Microsoft releases first iteration of iOS code translator

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Microsoft releases first iteration of iOS code translator

Wants iOS devs to create Windows apps with Objective-C code.

Microsoft has released the first version of the Windows Bridge for iOS code translation layer for developers working with Apple's Objective-C programming language, part of its effort to gain more apps for its new Windows 10 operating system.

Also known as Project Islandwood, the Windows Bridge for iOS was first announced in April this year at Microsoft's Build developer conference.

Microsoft's Windows development lead Kevin Gallo said Windows Bridge for iOS will be open sourced under the MIT license and an early version will be available on the Github code repository. The final release is scheduled to appear later this year.

The aim behind Windows Bridge for iOS is to get developers to write Windows apps, and not to simply run iOS programs on Windows, while reusing as much of their Objective-C code as possible.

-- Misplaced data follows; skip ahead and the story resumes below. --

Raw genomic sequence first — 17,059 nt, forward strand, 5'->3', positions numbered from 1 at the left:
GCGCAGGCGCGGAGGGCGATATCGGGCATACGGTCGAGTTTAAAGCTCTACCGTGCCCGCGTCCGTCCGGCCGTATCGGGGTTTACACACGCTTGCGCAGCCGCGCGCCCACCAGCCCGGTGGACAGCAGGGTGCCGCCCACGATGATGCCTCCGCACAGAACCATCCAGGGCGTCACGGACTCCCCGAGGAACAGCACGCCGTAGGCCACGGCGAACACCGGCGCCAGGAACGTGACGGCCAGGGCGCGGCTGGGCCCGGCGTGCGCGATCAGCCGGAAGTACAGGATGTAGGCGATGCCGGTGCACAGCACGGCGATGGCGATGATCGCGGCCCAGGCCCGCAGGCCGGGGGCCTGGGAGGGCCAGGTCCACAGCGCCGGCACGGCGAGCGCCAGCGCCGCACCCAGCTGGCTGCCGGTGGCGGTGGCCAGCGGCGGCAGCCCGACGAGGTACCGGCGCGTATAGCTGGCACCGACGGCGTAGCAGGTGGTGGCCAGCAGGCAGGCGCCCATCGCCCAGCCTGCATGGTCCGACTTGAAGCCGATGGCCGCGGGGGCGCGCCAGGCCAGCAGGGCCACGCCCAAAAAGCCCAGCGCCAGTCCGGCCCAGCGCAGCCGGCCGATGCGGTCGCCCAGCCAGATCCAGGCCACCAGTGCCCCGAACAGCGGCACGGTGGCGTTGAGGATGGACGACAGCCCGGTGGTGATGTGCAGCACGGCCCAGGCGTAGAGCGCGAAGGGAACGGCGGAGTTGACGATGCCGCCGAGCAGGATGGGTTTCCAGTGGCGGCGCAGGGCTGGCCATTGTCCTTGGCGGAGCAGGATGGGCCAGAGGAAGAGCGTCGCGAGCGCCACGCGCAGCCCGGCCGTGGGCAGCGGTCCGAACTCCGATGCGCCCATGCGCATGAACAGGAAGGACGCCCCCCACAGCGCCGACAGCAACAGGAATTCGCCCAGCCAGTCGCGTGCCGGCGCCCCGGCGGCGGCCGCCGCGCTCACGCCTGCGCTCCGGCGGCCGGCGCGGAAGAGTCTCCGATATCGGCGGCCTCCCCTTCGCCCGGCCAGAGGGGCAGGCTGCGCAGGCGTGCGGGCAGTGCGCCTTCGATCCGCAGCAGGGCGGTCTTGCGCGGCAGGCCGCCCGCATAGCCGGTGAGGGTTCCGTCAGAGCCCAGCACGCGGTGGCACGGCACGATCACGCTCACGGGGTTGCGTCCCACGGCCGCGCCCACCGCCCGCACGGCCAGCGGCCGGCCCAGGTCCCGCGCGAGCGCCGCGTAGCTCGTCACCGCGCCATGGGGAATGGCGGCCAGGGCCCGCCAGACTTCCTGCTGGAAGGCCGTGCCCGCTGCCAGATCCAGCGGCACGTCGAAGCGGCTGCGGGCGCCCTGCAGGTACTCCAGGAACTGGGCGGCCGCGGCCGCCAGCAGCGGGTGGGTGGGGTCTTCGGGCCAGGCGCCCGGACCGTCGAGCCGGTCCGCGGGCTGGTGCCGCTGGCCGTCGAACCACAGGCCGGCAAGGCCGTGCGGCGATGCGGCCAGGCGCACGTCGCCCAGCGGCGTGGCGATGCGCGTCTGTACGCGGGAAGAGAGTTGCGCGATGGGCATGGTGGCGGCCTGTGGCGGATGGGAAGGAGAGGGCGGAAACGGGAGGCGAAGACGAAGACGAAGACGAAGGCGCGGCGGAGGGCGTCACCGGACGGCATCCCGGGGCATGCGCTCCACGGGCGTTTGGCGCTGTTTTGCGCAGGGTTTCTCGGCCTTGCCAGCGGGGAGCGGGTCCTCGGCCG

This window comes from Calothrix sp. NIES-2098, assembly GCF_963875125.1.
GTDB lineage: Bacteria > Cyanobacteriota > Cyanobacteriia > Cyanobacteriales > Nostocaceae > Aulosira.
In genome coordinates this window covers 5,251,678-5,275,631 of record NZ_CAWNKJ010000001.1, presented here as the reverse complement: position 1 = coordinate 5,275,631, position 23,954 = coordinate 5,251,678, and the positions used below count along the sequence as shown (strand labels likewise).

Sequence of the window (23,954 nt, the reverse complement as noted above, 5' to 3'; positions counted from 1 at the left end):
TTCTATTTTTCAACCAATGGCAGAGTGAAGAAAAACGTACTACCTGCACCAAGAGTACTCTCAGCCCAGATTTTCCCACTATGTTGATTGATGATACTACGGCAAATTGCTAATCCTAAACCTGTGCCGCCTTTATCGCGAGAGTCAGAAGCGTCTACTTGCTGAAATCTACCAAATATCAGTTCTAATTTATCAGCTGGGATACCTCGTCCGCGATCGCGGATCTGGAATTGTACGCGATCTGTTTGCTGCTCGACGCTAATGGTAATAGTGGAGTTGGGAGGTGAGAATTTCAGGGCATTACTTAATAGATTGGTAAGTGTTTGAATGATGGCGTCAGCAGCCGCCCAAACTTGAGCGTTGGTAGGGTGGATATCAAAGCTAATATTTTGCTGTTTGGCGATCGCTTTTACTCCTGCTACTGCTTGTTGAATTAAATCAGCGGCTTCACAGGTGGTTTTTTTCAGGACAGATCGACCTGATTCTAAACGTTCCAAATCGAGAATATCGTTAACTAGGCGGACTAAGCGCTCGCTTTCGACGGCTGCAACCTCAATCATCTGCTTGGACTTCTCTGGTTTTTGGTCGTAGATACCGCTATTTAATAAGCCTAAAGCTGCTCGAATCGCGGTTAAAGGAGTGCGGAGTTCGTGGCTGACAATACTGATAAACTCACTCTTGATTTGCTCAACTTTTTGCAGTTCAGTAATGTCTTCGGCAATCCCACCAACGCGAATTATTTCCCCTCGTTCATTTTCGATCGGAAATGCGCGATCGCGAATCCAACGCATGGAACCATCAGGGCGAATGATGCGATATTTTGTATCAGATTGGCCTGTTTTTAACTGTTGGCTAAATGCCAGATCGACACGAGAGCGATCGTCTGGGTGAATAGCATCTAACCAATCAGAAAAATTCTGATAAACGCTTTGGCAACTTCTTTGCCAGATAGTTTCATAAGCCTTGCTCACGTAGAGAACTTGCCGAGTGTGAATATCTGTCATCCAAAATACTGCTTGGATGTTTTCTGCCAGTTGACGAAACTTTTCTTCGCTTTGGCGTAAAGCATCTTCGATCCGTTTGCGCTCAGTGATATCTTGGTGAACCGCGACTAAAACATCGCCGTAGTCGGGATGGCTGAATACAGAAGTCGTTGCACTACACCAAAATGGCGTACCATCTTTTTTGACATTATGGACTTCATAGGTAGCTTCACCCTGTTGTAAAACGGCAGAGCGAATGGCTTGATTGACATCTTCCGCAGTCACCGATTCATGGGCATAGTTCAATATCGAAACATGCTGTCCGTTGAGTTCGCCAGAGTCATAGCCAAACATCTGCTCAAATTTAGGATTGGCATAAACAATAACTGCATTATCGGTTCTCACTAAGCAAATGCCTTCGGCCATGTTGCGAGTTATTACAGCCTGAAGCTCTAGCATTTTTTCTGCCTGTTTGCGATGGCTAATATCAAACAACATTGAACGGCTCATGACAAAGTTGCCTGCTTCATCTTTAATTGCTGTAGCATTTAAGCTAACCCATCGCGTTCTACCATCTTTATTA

Project Islandwood boss Salmaan Ahmed said developers should be able to use the full set of Windows application programming interfaces from within their Objective-C code. This means developers can use the equivalent Windows API if the bridge currently doesn't support the iOS one.

Windows 8.1 and Windows 10 apps are supported, with 32-bit x86 and 64-bit x64 architectures. ARM processor architecture compiler optimisations are yet to come.

Project Islandwood contains a compiler for Objective-C that integrates with Microsoft's Visual Studio development environment. Unlike the rest of the Windows Bridge for iOS, the customised Objective-C clang/cl compiler is not open source, Microsoft said.

An Objective-C runtime is also provided, along with iOS application programming interface headers and libraries.

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